• #7
  8. Johnny Dubya Inactive
    Johnny Dubya
    @JohnnyDubya

    “The rulers of China have deigned it beneath their notice to make such minor improvements.”

    This made me chuckle, ruefully.

    Is it realistic to expect China’s rulers “to make such minor improvements” when the leadership is busy with such activities as presiding over a Laogai gulag system that enslaves perhaps millions?

    • #8
  9. donald todd Inactive
    donald todd
    @donaldtodd

    If the rules are not worth obeying, then lives are not worthy of protecting.  That is as true here as it is in China.  Since you noted that the killing of pedestrians is simpler than trying to keep them alive, then the law is deficient.  That is true here with abortion. 

    • #9
  10. David Knights Member
    David Knights
    @DavidKnights

    In major cities in China, traffic is so different it is hard to describe to an American. A taxi ride can be as “thrilling” as any amusement park ride.

    Interestingly enough, even with all the insane traffic I didn’t see any vehicle on vehicle accidents.  However, it was common knowledge that vehicle on person accidents happen all the time and that no one stops to help the injured pedestrian.

    In the US cars and traffic evolved from their invention, allowing for the development of laws and norms and insurance and the rest.  That development never took place in China.

    • #10
  11. MarciN Member
    MarciN
    @MarciN

    We have only two or three main roadways on the Cape so the intersections can get pretty clogged up. And it’s impossible to describe how I was able to see this whole situation play out from where I was in the lane behind the two vehicles involved, but trust me, I saw this whole thing.

    For reasons I have forgotten, there were four lanes of traffic that were practically sitting still at this moment.

    A fairly large truck wanted to pass a little car driven by an older woman. So he abruptly decided to try to get past her on her left, to squeeze in between the two lanes in front of me.

    To this day, I can’t believe what I saw, but the truck driver sideswiped the poor woman’s entire car with her in it! and then quickly made the left-hand turn he was trying to make. This was a kind of belligerent driving I had never seen before and have never seen since.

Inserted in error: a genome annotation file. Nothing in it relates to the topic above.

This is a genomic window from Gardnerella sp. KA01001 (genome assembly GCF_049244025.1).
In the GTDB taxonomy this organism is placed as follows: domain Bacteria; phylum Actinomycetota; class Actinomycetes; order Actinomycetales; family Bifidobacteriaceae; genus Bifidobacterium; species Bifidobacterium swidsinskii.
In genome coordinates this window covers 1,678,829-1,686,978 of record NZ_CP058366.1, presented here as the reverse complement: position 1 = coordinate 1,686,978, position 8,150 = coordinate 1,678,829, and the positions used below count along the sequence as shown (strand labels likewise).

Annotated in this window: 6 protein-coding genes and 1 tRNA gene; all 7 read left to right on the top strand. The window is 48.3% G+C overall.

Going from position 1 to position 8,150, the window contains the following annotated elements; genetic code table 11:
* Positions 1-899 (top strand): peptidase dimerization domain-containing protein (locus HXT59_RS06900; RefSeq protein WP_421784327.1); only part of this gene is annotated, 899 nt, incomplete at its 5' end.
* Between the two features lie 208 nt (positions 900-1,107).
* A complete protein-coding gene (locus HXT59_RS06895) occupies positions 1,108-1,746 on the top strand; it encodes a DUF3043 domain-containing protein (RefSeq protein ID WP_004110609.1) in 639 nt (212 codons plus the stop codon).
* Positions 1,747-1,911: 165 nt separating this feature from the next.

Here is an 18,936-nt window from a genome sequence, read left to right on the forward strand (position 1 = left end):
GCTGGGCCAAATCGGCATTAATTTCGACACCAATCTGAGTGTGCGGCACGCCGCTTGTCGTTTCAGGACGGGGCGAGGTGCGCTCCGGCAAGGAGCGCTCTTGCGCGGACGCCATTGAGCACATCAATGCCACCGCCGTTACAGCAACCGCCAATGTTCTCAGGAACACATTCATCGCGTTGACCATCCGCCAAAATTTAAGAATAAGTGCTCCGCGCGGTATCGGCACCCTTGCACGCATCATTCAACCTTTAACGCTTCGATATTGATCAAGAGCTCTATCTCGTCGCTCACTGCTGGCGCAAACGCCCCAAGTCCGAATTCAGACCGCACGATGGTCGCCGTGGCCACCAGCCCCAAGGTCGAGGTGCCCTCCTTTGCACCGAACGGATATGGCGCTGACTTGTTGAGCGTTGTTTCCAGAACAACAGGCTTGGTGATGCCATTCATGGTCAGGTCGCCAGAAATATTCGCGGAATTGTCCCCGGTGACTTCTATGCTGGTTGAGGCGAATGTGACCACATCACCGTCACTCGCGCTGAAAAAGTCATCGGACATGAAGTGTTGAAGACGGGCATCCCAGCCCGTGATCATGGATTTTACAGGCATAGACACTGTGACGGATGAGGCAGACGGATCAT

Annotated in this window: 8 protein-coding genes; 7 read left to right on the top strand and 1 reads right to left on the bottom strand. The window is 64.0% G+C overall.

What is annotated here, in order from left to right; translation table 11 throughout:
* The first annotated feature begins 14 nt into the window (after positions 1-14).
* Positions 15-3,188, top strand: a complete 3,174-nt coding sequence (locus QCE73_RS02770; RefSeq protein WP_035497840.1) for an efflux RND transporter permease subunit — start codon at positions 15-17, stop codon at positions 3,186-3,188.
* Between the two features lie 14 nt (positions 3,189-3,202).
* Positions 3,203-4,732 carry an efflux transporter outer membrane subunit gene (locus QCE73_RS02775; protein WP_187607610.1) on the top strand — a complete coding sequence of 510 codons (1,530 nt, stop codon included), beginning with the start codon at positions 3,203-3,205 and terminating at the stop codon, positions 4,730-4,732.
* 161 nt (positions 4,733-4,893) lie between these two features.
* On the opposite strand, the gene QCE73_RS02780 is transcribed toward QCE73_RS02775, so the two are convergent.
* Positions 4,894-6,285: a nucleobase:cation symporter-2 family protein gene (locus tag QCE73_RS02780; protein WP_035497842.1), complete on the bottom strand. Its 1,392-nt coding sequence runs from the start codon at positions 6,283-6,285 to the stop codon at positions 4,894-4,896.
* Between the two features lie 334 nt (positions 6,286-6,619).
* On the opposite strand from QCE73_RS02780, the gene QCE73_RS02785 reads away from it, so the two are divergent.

I have rarely been as angry in my lifetime. I followed this guy down the street and then drove to the police station.

    I told my husband about it later. “Why would this guy have taken off like that? There were a hundred witnesses!”

    “Because,” my husband said, “a hit and run in this state is not as bad as failing an alcohol test. He had probably had a drink or two.”

    That was my first serious encounter with perverse incentives.

    • #11
  12. Misthiocracy Member
    Misthiocracy
    @Misthiocracy

    Richard Anderson: For many people, I suspect, Jiminy Cricket died a very long time ago.

    Is the idea of a non-material judge of behaviour even a thing in Confucian culture?

    • #12
  13. Paul Wilson Member
    Paul Wilson
    @

    Well, under the Common Law tradition, you can thank the concept of torts. There is an inherent duty to not destroy life, limb or property, even in the absence of statute. One of England’s great gifts to world, even if it is occasionally abused by the contingent fee crowd.

    • #13
  14. katievs Inactive
    katievs
    @katievs

    More fundamental than good laws are religious and moral values and convictions. I worry that we easily underestimate the effects of millennia of the Judeo/Christian teaching that the human person is made in the Image and Likeness of God. It’s so familiar and so embedded in our culture and collective psyche that we are apt to think it’s normal human thinking. And then we imagine we don’t need the doctrines or the practice of religion to maintain its truth in our laws and behavior.

    • #14
  15. iWe Coolidge
    iWe
    @iWe

    katievs: I worry that we easily underestimate the effects of millennia of the Judeo/Christian teaching that the human person is made in the Image and Likeness of God.

    Absolutely! Other cultures do not value human life because, on the basis of pure empirical observation, a person’s life may or may not actually be more valuable than that of a working animal.